Colloquially referred to as the alligator pear because of its shape and the leather-like appearance of the fruit’s skin, its nutrition concentration is in the dark green flesh that lies just beneath the skin.
The crust is best reached by employing nick and peel method where you cut it into two halves and twist them in opposite direction, separating them in the process.
After this, cut the half lengthwise to produce a long quartered section. Hold the section in your left hand then using your right hand thumb and index finger to grip the sharp edge of the skin and peel it off.
Now, grafted avocados, experts say, have several advantages over normal planting.
Mr Emos Kibiwot Ego, a plant breeding expert and a PhD student at University of Eldoret, says grafted avocados mature in five to six years as opposed to eight years in normal planting.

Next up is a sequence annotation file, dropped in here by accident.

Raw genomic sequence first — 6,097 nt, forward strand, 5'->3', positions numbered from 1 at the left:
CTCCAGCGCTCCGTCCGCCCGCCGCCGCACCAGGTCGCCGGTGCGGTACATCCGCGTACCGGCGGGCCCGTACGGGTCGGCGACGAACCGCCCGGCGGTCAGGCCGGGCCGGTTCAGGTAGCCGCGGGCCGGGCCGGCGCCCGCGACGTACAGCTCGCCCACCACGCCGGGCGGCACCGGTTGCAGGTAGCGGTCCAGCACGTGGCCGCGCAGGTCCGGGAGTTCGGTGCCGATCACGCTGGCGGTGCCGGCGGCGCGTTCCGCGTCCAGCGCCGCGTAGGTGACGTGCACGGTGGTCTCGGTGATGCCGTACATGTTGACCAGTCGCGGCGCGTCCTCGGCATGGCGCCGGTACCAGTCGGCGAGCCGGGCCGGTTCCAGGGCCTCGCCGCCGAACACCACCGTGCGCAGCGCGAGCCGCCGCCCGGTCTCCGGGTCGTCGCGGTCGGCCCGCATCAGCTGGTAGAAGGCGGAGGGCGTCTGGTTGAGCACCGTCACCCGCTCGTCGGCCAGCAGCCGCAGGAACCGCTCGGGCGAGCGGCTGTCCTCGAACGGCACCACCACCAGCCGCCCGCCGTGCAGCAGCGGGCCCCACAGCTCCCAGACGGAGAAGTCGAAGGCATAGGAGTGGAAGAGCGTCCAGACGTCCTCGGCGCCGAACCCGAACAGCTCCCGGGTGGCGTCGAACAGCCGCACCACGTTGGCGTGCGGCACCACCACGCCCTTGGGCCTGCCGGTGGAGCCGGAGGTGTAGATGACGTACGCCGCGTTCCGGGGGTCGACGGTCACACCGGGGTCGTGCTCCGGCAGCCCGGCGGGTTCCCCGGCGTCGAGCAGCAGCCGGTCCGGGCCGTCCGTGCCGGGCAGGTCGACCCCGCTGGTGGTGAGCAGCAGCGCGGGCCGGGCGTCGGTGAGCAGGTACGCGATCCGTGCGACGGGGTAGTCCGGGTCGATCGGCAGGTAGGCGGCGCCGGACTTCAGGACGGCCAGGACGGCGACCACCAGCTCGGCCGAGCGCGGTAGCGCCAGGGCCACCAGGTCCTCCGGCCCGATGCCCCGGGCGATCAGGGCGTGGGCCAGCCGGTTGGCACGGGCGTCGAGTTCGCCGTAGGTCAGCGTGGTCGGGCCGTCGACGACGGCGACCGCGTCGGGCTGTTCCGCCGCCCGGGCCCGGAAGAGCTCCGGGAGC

“Harvesting can start in as early as three years,” he says.
They are also high-yielding and disease-resistant.
To graft avocados, farmers buy scions of the exotic variety, which are highly proliferative and stumps of local variety reputed for superior rooting.
Grafting is a breeding technique where you attach the top of one plant (scion—selected from stem, leaves, or fruit) onto the rootstock of another plant.
It works with compatible (same species) plants. For a successful grafting to take place, vascular cambium tissues of the stock and scion plants must be in contact with each other by a special tape to bind them.
Tar paint is then applied to protect the cut ends. Both tissues must be kept alive until the graft completely occurs.